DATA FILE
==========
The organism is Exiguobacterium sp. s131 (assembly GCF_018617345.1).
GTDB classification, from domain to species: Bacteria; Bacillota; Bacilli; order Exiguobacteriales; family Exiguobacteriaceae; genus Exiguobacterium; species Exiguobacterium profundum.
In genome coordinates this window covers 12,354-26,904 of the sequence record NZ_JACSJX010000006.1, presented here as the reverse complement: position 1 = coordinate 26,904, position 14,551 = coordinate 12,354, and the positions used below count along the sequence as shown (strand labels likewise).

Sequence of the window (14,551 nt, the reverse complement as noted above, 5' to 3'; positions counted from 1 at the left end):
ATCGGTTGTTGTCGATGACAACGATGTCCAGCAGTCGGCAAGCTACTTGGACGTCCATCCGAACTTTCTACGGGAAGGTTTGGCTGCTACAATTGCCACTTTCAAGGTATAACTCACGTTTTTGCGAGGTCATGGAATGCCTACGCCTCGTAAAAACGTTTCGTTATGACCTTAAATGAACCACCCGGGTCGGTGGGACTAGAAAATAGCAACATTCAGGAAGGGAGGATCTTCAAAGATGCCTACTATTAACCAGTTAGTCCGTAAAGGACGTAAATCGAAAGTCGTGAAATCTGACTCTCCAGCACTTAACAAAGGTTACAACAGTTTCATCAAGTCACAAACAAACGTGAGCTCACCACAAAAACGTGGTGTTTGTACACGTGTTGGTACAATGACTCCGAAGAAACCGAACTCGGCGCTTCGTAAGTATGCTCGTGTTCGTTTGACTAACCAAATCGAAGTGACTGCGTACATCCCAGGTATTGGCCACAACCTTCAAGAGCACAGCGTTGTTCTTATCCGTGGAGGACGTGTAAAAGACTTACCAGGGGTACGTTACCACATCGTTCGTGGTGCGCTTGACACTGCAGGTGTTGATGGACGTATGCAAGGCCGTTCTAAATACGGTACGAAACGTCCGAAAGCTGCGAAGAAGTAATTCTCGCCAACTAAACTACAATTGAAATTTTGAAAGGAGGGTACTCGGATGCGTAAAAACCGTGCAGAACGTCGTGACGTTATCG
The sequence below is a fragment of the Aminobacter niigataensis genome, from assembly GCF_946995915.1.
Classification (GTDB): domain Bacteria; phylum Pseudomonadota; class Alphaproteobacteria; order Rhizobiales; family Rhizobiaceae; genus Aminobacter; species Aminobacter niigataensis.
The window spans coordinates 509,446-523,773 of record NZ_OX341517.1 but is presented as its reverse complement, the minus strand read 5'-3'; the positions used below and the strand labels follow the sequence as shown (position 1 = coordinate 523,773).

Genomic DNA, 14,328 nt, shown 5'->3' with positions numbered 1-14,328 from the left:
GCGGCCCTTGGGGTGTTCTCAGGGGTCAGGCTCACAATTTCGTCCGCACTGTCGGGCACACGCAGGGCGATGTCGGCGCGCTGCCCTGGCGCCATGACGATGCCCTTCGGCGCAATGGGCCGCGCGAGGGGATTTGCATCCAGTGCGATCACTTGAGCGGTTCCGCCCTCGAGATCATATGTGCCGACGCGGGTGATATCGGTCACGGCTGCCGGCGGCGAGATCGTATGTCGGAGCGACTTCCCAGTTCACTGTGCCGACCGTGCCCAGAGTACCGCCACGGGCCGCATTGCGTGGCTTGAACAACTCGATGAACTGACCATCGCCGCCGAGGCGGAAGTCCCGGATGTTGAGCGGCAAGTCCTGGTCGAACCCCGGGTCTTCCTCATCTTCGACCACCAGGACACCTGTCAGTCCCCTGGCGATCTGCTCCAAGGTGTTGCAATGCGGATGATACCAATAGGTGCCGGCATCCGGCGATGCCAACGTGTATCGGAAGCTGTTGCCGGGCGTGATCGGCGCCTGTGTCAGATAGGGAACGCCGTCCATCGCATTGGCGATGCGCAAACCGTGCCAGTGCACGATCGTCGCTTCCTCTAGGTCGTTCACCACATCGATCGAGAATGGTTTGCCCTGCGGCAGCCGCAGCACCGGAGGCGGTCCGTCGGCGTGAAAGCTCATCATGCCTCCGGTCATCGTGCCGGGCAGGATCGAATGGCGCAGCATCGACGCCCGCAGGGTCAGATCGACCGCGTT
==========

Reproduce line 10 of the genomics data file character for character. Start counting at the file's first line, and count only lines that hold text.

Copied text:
GCGGCCCTTGGGGTGTTCTCAGGGGTCAGGCTCACAATTTCGTCCGCACTGTCGGGCACACGCAGGGCGATGTCGGCGCGCTGCCCTGGCGCCATGACGATGCCCTTCGGCGCAATGGGCCGCGCGAGGGGATTTGCATCCAGTGCGATCACTTGAGCGGTTCCGCCCTCGAGATCATATGTGCCGACGCGGGTGATATCGGTCACGGCTGCCGGCGGCGAGATCGTATGTCGGAGCGACTTCCCAGTTCACTGTGCCGACCGTGCCCAGAGTACCGCCACGGGCCGCATTGCGTGGCTTGAACAACTCGATGAACTGACCATCGCCGCCGAGGCGGAAGTCCCGGATGTTGAGCGGCAAGTCCTGGTCGAACCCCGGGTCTTCCTCATCTTCGACCACCAGGACACCTGTCAGTCCCCTGGCGATCTGCTCCAAGGTGTTGCAATGCGGATGATACCAATAGGTGCCGGCATCCGGCGATGCCAACGTGTATCGGAAGCTGTTGCCGGGCGTGATCGGCGCCTGTGTCAGATAGGGAACGCCGTCCATCGCATTGGCGATGCGCAAACCGTGCCAGTGCACGATCGTCGCTTCCTCTAGGTCGTTCACCACATCGATCGAGAATGGTTTGCCCTGCGGCAGCCGCAGCACCGGAGGCGGTCCGTCGGCGTGAAAGCTCATCATGCCTCCGGTCATCGTGCCGGGCAGGATCGAATGGCGCAGCATCGACGCCCGCAGGGTCAGATCGACCGCGTT